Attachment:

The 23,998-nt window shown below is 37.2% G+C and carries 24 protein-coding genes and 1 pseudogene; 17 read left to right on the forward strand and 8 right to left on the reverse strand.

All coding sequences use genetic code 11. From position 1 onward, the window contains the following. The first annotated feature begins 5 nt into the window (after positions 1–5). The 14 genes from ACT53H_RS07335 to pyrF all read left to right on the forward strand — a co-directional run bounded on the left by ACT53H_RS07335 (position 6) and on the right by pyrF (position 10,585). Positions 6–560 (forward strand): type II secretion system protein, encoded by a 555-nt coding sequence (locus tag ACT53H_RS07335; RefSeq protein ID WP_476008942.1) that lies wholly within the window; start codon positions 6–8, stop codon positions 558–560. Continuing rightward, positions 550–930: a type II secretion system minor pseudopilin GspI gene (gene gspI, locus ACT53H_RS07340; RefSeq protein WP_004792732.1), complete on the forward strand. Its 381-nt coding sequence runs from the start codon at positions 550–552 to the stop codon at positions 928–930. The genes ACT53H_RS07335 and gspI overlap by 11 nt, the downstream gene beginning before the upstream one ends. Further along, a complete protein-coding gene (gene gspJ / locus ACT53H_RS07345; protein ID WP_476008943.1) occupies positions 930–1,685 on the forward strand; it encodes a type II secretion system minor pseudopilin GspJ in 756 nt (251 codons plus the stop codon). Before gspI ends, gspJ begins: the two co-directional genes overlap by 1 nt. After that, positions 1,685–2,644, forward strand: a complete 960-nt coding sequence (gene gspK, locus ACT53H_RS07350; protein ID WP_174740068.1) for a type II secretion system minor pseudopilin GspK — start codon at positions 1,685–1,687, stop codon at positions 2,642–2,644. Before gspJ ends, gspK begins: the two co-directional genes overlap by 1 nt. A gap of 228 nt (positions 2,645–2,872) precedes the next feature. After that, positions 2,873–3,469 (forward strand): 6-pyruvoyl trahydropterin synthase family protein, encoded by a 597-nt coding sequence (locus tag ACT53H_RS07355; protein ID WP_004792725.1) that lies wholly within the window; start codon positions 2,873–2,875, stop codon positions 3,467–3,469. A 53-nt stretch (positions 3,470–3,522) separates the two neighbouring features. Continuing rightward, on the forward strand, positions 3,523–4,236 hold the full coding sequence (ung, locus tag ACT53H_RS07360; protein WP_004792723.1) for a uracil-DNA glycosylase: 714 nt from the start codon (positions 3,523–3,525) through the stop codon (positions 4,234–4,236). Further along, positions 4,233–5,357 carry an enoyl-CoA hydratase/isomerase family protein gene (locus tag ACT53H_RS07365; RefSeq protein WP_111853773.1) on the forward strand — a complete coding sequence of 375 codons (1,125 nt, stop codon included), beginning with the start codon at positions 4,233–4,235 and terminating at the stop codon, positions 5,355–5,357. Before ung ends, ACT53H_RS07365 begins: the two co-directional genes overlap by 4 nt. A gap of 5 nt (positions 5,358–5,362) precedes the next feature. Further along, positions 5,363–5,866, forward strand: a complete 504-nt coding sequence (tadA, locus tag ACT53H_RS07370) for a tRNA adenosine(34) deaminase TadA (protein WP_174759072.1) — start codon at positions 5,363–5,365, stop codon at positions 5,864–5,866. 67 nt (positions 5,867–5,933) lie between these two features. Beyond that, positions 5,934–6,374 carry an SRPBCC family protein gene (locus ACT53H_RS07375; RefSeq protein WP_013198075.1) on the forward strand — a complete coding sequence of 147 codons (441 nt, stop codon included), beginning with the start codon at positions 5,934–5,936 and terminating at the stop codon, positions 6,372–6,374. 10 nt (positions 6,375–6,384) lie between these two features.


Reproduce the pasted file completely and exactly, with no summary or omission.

The 23,998-nt window shown below is 37.2% G+C and carries 24 protein-coding genes and 1 pseudogene; 17 read left to right on the forward strand and 8 right to left on the reverse strand.

All coding sequences use genetic code 11. From position 1 onward, the window contains the following. The first annotated feature begins 5 nt into the window (after positions 1–5). The 14 genes from ACT53H_RS07335 to pyrF all read left to right on the forward strand — a co-directional run bounded on the left by ACT53H_RS07335 (position 6) and on the right by pyrF (position 10,585). Positions 6–560 (forward strand): type II secretion system protein, encoded by a 555-nt coding sequence (locus tag ACT53H_RS07335; RefSeq protein ID WP_476008942.1) that lies wholly within the window; start codon positions 6–8, stop codon positions 558–560. Continuing rightward, positions 550–930: a type II secretion system minor pseudopilin GspI gene (gene gspI, locus ACT53H_RS07340; RefSeq protein WP_004792732.1), complete on the forward strand. Its 381-nt coding sequence runs from the start codon at positions 550–552 to the stop codon at positions 928–930. The genes ACT53H_RS07335 and gspI overlap by 11 nt, the downstream gene beginning before the upstream one ends. Further along, a complete protein-coding gene (gene gspJ / locus ACT53H_RS07345; protein ID WP_476008943.1) occupies positions 930–1,685 on the forward strand; it encodes a type II secretion system minor pseudopilin GspJ in 756 nt (251 codons plus the stop codon). Before gspI ends, gspJ begins: the two co-directional genes overlap by 1 nt. After that, positions 1,685–2,644, forward strand: a complete 960-nt coding sequence (gene gspK, locus ACT53H_RS07350; protein ID WP_174740068.1) for a type II secretion system minor pseudopilin GspK — start codon at positions 1,685–1,687, stop codon at positions 2,642–2,644. Before gspJ ends, gspK begins: the two co-directional genes overlap by 1 nt. A gap of 228 nt (positions 2,645–2,872) precedes the next feature. After that, positions 2,873–3,469 (forward strand): 6-pyruvoyl trahydropterin synthase family protein, encoded by a 597-nt coding sequence (locus tag ACT53H_RS07355; protein ID WP_004792725.1) that lies wholly within the window; start codon positions 2,873–2,875, stop codon positions 3,467–3,469. A 53-nt stretch (positions 3,470–3,522) separates the two neighbouring features. Continuing rightward, on the forward strand, positions 3,523–4,236 hold the full coding sequence (ung, locus tag ACT53H_RS07360; protein WP_004792723.1) for a uracil-DNA glycosylase: 714 nt from the start codon (positions 3,523–3,525) through the stop codon (positions 4,234–4,236). Further along, positions 4,233–5,357 carry an enoyl-CoA hydratase/isomerase family protein gene (locus tag ACT53H_RS07365; RefSeq protein WP_111853773.1) on the forward strand — a complete coding sequence of 375 codons (1,125 nt, stop codon included), beginning with the start codon at positions 4,233–4,235 and terminating at the stop codon, positions 5,355–5,357. Before ung ends, ACT53H_RS07365 begins: the two co-directional genes overlap by 4 nt. A gap of 5 nt (positions 5,358–5,362) precedes the next feature. Further along, positions 5,363–5,866, forward strand: a complete 504-nt coding sequence (tadA, locus tag ACT53H_RS07370) for a tRNA adenosine(34) deaminase TadA (protein WP_174759072.1) — start codon at positions 5,363–5,365, stop codon at positions 5,864–5,866. 67 nt (positions 5,867–5,933) lie between these two features. Beyond that, positions 5,934–6,374 carry an SRPBCC family protein gene (locus ACT53H_RS07375; RefSeq protein WP_013198075.1) on the forward strand — a complete coding sequence of 147 codons (441 nt, stop codon included), beginning with the start codon at positions 5,934–5,936 and terminating at the stop codon, positions 6,372–6,374. 10 nt (positions 6,375–6,384) lie between these two features.